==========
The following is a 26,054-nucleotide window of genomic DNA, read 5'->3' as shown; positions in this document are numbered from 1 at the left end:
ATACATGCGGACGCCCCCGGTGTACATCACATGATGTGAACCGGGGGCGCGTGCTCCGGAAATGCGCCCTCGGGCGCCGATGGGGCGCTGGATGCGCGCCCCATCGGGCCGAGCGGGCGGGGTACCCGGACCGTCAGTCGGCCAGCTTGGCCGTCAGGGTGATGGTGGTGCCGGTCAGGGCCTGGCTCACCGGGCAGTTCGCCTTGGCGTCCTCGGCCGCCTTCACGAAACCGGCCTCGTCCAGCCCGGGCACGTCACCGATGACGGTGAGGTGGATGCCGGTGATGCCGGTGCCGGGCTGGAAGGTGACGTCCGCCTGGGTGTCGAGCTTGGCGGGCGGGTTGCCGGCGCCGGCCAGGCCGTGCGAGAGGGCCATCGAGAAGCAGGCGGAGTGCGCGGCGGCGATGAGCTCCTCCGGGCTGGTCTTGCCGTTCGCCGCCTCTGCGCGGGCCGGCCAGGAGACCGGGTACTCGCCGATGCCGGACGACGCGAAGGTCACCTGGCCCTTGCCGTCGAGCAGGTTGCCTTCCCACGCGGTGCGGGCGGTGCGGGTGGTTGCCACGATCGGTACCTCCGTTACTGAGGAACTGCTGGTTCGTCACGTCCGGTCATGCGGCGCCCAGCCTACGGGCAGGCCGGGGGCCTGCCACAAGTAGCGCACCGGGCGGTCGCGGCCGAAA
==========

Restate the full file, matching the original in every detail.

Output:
The following is a 26,054-nucleotide window of genomic DNA, read 5'->3' as shown; positions in this document are numbered from 1 at the left end:
ATACATGCGGACGCCCCCGGTGTACATCACATGATGTGAACCGGGGGCGCGTGCTCCGGAAATGCGCCCTCGGGCGCCGATGGGGCGCTGGATGCGCGCCCCATCGGGCCGAGCGGGCGGGGTACCCGGACCGTCAGTCGGCCAGCTTGGCCGTCAGGGTGATGGTGGTGCCGGTCAGGGCCTGGCTCACCGGGCAGTTCGCCTTGGCGTCCTCGGCCGCCTTCACGAAACCGGCCTCGTCCAGCCCGGGCACGTCACCGATGACGGTGAGGTGGATGCCGGTGATGCCGGTGCCGGGCTGGAAGGTGACGTCCGCCTGGGTGTCGAGCTTGGCGGGCGGGTTGCCGGCGCCGGCCAGGCCGTGCGAGAGGGCCATCGAGAAGCAGGCGGAGTGCGCGGCGGCGATGAGCTCCTCCGGGCTGGTCTTGCCGTTCGCCGCCTCTGCGCGGGCCGGCCAGGAGACCGGGTACTCGCCGATGCCGGACGACGCGAAGGTCACCTGGCCCTTGCCGTCGAGCAGGTTGCCTTCCCACGCGGTGCGGGCGGTGCGGGTGGTTGCCACGATCGGTACCTCCGTTACTGAGGAACTGCTGGTTCGTCACGTCCGGTCATGCGGCGCCCAGCCTACGGGCAGGCCGGGGGCCTGCCACAAGTAGCGCACCGGGCGGTCGCGGCCGAAA